2. Raising wages to levels that strike progressives as being more reasonable (like $35,000) still fails to make any low-skill laborer rich.
  3. Progressives are not frequenting very many of the businesses that employ low-skill labor and sell goods and services for low-skill prices.

Fourth Scattered Thought: Getting Back To The Things I Said Were Important
Now let's return to the two points I made above: First, that raising low wages fails to make anyone rich; and second, that no one who believes in increasing wage rates for the poor shops at the relevant businesses anyway.

Take the time to understand the implication of these two points. The first suggests that progressives' goal is not really to enrich anyone, but rather to increase their salaries to a level that strikes them as adequate. The second suggests that none of the business models for which wage-increase discussions are had appeal to progressives in the first place.

The implication is clear. Progressives are less interested in enriching the poor than they are in preventing the rich from being rich. To them, it is the pursuit of wealth that is despicable, not the fact that low-skill employees aren't rich. The solution to the problem, in the progressive view, is not to increase society's wealth, but to decrease society's desire for it. Their chosen methodology is to devise punishments on the wealthy and regulatory regimes that discourage wealth-generation.

See, what progressives really want is for everyone to just stop craving Quarter-Pounders and instead go spend their money in the local fair trade, organic coffee shop. None of us will be rich, but that's not really the point, is it? The point is that the barista can afford to serve drinks all day and still pursue her folk music career. The point is that if we weren't producing so darn many hamburgers, none of us would be victims of the obesity epidemic. And while we're talking about it, why on Earth is anyone eating meat anyway? Meat is murder.

Final Scattered Thought: What It All Means
Considering all this, I am left with the impression that the progressive vision of the world is altogether different from everyone else's vision of the world, and this difference forms the basis of the political climate in which we find ourselves today.

Some of us want to make money for ourselves, to afford nice things and enjoy a better quality of life. Other people, meanwhile, believe that a certain kind of lifestyle is what provides us with a better quality of life. So, whereas I might work hard all day, pull a big paycheck, and go spend it on nice things around the house, comfortable and nice-looking clothing, a college education for my children, and maybe a nice estate for my progeny when I finally go - so that they, too can enjoy nice things and big houses and swimming pools - a progressive on the other hand might find a job that satisfies their social conscience, in a neighborhood that provides them with plenty of micro-brewed beer and organic coffee beans, where there are artisan shops and modern art museums nearby (within biking distance, of course!), and anything beyond that is simply excessive.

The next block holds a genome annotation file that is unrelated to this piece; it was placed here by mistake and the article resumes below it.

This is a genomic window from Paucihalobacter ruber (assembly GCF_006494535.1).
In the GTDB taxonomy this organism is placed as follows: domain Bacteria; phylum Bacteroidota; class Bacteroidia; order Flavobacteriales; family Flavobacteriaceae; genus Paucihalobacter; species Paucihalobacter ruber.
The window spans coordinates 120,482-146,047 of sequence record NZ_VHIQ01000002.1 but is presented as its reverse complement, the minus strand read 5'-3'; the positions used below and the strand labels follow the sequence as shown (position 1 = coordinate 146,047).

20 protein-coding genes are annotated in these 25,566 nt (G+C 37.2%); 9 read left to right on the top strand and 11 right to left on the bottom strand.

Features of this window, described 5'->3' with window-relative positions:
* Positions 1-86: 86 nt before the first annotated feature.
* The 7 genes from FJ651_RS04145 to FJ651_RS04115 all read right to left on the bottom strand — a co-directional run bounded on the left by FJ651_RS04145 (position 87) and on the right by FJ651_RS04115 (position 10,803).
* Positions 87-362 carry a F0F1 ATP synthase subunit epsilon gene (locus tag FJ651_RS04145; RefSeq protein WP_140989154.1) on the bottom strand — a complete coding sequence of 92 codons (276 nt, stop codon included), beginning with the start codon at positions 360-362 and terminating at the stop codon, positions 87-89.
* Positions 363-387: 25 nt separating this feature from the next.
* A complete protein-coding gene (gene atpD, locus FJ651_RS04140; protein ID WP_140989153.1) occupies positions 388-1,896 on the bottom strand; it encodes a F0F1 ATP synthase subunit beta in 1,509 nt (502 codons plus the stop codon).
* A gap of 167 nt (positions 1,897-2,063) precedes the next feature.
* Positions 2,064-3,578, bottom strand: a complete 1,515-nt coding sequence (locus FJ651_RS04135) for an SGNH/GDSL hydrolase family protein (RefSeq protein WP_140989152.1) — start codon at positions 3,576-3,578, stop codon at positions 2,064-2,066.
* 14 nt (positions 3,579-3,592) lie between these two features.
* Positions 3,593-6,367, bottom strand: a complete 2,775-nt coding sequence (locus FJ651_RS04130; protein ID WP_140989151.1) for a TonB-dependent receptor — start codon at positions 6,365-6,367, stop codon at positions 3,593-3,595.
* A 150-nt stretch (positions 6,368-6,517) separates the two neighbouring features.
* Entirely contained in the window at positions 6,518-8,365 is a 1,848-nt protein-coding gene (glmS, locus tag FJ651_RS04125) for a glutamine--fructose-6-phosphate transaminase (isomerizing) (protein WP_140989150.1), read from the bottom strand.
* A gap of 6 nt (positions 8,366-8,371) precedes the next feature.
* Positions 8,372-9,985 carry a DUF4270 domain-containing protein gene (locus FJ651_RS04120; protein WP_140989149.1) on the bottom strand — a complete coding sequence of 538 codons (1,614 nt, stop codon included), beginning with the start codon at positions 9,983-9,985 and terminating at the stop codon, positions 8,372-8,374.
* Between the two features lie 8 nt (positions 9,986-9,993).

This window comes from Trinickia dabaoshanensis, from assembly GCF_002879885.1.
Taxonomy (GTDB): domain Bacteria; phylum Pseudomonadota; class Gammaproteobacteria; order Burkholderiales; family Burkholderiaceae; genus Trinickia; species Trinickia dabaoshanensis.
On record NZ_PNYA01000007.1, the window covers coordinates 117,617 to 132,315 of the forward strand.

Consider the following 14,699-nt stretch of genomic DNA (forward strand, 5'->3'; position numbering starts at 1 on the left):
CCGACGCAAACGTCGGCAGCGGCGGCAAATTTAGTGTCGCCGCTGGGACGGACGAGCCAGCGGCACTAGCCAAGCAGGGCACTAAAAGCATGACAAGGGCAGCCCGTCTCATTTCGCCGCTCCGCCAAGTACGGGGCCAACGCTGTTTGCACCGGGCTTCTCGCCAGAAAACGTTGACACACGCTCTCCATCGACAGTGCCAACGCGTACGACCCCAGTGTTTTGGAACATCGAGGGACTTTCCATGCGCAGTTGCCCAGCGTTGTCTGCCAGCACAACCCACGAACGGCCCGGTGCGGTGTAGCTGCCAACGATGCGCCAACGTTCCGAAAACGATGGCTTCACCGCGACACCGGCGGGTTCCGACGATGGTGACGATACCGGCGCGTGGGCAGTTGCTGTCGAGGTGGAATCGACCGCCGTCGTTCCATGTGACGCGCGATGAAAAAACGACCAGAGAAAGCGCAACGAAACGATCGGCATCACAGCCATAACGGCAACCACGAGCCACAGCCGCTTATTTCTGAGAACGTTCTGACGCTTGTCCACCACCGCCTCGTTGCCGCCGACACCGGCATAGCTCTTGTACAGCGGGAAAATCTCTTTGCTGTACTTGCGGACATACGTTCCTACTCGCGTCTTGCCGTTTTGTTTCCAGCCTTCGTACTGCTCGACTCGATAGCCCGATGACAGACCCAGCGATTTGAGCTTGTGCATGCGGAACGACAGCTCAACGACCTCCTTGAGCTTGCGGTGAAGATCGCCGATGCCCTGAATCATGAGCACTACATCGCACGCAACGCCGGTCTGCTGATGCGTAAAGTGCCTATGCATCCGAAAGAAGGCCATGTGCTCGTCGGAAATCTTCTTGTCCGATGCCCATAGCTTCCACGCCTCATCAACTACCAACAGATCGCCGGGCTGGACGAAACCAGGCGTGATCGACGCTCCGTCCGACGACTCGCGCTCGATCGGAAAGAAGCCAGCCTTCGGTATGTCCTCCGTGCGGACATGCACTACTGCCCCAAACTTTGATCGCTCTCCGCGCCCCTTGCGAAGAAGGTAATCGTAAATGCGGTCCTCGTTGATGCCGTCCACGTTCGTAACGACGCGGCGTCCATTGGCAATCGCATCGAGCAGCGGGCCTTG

The crux of the matter here is that I honestly don't care if progressives want that kind of lifestyle. They are free to pursue it, and I don't look down on them for wanting it. After all, this is what makes them happy, and every human being deserves to be deeply and profoundly happy.

So, why do I get the impression that progressives don't feel the same way about the rich and their lifestyle?

* Mises, Ludwig von, Human Actionhttp://mises.org/humanaction/chap21sec3.asp

** I must point out here that nobody really thinks that all employees are poor. Most of us are not. It goes without saying - and is a far less important point - that not all rich people are employers.

*** Yet, isn't it interesting that whenever a poor person finds himself in such a position, he awards himself the highest salary, strips the rich of their money and power, and condemns society at large to live in poverty? Cf. Hugo Chavez, Fidel Castro, Robert Mugabe, Imelda Marco, and so on...